In re Rogers

Court of Appeals of Texas, Austin.May 4, 2012
370 S.W.3d 443 (Tex. App. 2012)

No. 03–12–00154–CV.

2012-05-4

In re Christopher ROGERS.

J. Terry Weeks, Nathan L. Kennedy, Austin, TX, for real party in interest. Justin M. Jackson, Jackson Law Firm, Cedar Park, TX, for relator.



J. Terry Weeks, Nathan L. Kennedy, Austin, TX, for real party in interest. Justin M. Jackson, Jackson Law Firm, Cedar Park, TX, for relator.
Before Chief Justice JONES, Justices PEMBERTON and ROSE.



OPINION


BOB PEMBERTON, Justice.


Relator Christopher Rogers has filed a petition for writ of mandamus seeking relief from a temporary order of the district court that he pay interim attorney's fees of $20,000 to Real Party in Interest Amy Rogers's attorney. For the reasons explained below, we will conditionally grant relief.

FACTUAL AND PROCEDURAL BACKGROUND

Christopher and Amy Rogers divorced in 2009. There were three minor children of the marriage, and the decree appointed Christopher and Amy joint managing conservators and ordered Christopher to pay child support. In 2011, Amy filed the underlying suit seeking to modify the parent-child relationship. The record before us does not indicate the specific modification Amy sought, but the suit appears to have been precipitated by an incident or incidents occurring when Christopher was allegedly intoxicated. Amy requested and was granted a temporary restraining order against Christopher that, among other things, limited Christopher's access to the children to supervised visitation. Christopher filed a counter-petition to modify the parent-child relationship, seeking sole-managing conservatorship of the children for himself and supervised visitation for Amy. With his petition, Christopher demanded a jury trial.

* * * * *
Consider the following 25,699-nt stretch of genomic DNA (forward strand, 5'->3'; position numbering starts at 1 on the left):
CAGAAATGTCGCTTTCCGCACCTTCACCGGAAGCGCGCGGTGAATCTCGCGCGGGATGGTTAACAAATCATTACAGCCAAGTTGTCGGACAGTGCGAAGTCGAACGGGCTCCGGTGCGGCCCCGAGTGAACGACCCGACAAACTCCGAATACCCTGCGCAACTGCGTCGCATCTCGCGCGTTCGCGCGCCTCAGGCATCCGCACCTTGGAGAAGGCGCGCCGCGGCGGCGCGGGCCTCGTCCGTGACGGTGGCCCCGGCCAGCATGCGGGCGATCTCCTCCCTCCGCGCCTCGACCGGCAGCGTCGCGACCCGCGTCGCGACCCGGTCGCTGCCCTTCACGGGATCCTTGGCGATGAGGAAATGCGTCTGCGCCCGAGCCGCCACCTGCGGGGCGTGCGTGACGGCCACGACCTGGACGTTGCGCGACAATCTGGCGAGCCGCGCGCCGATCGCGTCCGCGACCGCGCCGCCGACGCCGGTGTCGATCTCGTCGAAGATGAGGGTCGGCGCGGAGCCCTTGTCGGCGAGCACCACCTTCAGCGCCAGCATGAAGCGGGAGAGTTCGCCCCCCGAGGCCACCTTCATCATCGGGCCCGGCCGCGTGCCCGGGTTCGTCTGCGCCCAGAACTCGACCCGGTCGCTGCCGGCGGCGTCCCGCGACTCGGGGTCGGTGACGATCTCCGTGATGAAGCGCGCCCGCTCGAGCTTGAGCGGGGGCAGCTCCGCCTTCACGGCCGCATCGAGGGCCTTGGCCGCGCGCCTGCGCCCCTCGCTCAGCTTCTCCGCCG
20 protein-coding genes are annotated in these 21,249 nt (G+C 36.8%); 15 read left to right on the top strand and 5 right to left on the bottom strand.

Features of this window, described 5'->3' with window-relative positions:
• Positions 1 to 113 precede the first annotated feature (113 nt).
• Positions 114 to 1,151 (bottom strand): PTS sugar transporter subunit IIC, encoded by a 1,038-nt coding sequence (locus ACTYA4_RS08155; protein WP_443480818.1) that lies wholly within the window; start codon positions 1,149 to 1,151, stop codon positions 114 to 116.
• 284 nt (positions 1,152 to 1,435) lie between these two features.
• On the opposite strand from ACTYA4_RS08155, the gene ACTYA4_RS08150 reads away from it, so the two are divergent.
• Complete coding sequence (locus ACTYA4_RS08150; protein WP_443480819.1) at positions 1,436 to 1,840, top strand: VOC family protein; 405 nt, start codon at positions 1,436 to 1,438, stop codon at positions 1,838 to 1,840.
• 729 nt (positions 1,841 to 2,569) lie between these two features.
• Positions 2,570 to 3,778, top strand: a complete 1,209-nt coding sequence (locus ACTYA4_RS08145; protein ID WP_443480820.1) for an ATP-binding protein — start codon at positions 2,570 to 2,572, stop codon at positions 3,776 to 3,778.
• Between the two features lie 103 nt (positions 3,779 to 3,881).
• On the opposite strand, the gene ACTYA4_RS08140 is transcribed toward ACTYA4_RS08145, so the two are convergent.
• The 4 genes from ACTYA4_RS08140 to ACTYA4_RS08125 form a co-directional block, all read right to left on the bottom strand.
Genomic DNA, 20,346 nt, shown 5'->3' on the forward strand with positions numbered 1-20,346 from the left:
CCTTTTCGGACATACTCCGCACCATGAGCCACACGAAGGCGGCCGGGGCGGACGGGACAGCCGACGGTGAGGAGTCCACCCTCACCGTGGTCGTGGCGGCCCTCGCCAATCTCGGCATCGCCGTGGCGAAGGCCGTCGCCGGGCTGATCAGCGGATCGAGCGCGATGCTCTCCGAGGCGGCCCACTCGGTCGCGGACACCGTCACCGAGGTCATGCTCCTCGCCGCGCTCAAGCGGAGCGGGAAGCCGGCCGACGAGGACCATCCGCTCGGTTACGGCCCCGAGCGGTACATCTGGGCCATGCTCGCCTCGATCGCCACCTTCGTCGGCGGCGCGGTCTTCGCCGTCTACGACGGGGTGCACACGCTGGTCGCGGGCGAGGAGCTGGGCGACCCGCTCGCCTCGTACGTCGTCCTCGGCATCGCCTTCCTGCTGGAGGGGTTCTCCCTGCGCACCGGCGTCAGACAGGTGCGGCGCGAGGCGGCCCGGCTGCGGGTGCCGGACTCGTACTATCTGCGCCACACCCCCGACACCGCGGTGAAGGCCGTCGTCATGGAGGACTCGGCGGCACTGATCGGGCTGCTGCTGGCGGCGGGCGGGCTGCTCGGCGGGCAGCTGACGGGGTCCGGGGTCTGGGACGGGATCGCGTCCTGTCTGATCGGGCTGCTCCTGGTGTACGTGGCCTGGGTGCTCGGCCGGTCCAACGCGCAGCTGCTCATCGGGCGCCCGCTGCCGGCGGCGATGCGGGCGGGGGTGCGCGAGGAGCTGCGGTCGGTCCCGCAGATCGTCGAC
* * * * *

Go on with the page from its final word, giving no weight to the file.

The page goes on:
Given the parties' common surname, we will identify them by their first names to avoid confusion.



After numerous discovery requests and motions by Christopher, including various motions regarding the district court's temporary orders and three contempt requests, Amy filed a motion seeking interim attorney's fees under section 105.001 of the family code. SeeTex. Fam.Code Ann. § 105.001(a)(5) (West 2008) (allowing court to issue temporary order for attorney's fees “for the safety and welfare of the child”). Amy requested $30,000 to cover what she asserted would be the reasonable and necessary fees and expenses she would incur responding to future discovery and preparing for and conducting the jury trial. She asserted that the fees were necessary to protect the “safety and welfare”of the children. After an evidentiary hearing at which Christopher, Amy, and Amy's attorney testified regarding the requested attorney's fees, the district court granted Amy's motion and ordered Christopher to pay $20,000 to Amy's attorney, finding that the fees were “necessary for the safety and welfare of the children and to protect their safety and welfare.” It is from this interim order that Christopher seeks mandamus relief.

The district court's temporary order also ordered Christopher to submit himself for psychological evaluation, but Christopher does not contest that part of the order.



STANDARD OF REVIEW